Understanding Microsoft

Part 66. The Name Game

Archibald MacLeish did it. Many others have done it, such as AT&T Bell Labs and Borland. They have changed their names in an attempt to change their image. Archie's plan worked really well; the name "Cary Grant" is the one most people remember.

However, Microsoft is changing the name of things to do more than merely enhance its image; it wants to own the Internet. For example, looking at a Windows screen will show an HTML file with an "e" icon, for Microsoft's browser. The associated name for this file type is "Microsoft HTML file." This means that the consumer is being brainwashed into believing that HTML is a Microsoft-owned file format, and that an Internet file is a Microsoft file. This also means that when Microsoft adds proprietary extensions to HTML, the consumer will be unaware that they have been pulled out of the safe, open world of public standards and fenced into a closed Microsoft world. There is no logical, technical reason to name a public standard after a private company. This tactic only serves to confuse the public and draw an imaginary Microsoft fence around the Internet.

But Microsoft does not use such tactics only once. The recent advertisements for a "Digital Nervous System" should have raised a few eyebrows and sounded a few alarm bells, but thus far nobody seems to have noticed the key ingredient to this phrase. This name was selected by Microsoft not because it has any particular meaning or intelligence, but merely for its initals: DNS. Perhaps you know that DNS is also the abbreviation for Domain Name Server, the main Internet addressing scheme, which is publicly documented and beyond Microsoft's ability to control. Therefore, Microsoft wants the term "DNS" to become synonymous with Microsoft products, not open standards. Later, Microsoft can rig its own proprietary "DNS" to prevent non-Microsoft platforms from using the Internet, and the public at large will have no idea that a boundary has been crossed and a takeover has begun.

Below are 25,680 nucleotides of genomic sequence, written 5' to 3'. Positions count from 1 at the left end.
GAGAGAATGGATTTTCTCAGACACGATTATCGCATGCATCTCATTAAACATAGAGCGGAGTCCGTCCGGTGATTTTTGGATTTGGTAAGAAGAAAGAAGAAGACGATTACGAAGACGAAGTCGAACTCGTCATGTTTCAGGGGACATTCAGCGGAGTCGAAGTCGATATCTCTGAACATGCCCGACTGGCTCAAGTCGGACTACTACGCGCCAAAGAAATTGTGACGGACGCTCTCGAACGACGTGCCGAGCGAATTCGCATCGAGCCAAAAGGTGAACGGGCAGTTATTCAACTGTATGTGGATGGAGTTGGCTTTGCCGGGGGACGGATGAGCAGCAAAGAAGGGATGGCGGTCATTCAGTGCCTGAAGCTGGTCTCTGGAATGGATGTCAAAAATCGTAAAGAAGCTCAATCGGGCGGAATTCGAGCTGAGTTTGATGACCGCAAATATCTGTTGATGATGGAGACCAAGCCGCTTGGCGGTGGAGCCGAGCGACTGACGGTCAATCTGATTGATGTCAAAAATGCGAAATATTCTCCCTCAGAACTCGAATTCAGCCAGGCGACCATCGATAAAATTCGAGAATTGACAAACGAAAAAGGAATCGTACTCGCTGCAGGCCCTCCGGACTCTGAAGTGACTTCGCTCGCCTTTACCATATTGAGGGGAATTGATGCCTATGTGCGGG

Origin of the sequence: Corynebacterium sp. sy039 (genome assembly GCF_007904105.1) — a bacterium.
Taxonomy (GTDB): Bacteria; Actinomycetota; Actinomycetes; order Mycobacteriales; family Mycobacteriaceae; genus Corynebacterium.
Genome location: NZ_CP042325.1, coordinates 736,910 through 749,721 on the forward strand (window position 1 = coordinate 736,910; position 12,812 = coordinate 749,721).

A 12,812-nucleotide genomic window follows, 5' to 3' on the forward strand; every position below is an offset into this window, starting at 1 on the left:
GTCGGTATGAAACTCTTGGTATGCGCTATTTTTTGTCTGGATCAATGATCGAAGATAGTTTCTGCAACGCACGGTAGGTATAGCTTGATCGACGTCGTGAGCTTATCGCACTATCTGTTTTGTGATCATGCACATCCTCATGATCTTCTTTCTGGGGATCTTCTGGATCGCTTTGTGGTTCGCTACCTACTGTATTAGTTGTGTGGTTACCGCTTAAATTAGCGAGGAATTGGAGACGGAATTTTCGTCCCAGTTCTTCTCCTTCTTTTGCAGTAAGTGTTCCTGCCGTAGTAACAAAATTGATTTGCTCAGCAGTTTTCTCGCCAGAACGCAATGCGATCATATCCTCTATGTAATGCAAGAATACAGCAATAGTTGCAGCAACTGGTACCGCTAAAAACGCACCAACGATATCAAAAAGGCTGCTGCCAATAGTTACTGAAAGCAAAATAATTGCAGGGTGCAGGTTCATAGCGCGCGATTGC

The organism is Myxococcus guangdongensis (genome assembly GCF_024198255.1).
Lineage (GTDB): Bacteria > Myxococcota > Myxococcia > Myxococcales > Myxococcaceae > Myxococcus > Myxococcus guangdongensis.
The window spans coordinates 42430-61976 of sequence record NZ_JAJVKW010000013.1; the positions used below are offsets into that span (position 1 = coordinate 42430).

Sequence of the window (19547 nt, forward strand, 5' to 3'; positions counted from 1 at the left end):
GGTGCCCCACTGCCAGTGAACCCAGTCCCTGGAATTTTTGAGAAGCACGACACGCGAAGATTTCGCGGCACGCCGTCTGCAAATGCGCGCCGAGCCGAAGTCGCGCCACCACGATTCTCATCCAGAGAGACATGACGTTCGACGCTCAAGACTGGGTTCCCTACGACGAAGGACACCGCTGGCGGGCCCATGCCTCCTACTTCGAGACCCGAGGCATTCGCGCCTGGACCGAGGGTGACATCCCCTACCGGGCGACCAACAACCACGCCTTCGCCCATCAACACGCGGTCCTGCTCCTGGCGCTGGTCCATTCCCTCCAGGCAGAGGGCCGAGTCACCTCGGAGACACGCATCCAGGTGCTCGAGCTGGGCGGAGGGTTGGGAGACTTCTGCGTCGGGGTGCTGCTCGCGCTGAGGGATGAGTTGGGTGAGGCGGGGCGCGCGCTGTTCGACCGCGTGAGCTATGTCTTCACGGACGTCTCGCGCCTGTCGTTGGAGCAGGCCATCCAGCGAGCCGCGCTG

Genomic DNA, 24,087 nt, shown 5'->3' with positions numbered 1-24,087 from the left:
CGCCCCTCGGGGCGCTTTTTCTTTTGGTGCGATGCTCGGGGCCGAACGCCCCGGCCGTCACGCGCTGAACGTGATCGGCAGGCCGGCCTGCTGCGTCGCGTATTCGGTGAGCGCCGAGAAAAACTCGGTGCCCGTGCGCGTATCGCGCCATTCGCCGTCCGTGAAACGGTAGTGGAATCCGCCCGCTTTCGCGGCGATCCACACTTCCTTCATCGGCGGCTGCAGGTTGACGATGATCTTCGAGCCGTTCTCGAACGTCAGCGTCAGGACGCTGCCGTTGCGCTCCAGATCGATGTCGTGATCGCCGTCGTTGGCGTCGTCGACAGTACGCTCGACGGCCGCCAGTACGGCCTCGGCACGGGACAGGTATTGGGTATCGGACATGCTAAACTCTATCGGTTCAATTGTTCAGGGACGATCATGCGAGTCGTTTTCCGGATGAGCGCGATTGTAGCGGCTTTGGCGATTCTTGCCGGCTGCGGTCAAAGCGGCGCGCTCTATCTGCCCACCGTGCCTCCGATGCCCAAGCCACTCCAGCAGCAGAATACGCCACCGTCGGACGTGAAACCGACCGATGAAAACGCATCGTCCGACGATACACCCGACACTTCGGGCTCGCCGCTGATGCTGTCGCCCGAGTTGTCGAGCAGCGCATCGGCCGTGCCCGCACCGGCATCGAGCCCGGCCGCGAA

Yet another example is Microsoft's cunning theft of the term "explorer" for its browser, a term that was originally used by IBM in the OS/2 "Web Explorer" browser, the first Internet WWW browser to be bundled in a consumer PC operating system. By leveraging its monopoly market share to distribute its own version of this name, Microsoft has covered up the innovative and successful IBM initiative of moving into the Internet space. Therefore, people wrongly give Microsoft credit for a product that was in reality given to the public by IBM. Reputation is at stake here, and Microsoft does not want its position as a follower and a copycat to be exposed.

The same way that "DOS" became synonymous with "MS-DOS," Microsoft wants to control the minds of the computer-buying public by manipulating the names used in public discussions and literature. By craftily manipulating public perceptions, Microsoft blurs the lines between public and private ownership of standards, allowing it to move stealthily into positions of technical control without people even being aware of it.

Most recent revision: October 9, 1998
Copyright © 1998, Tom Nadeau
All Rights Reserved.

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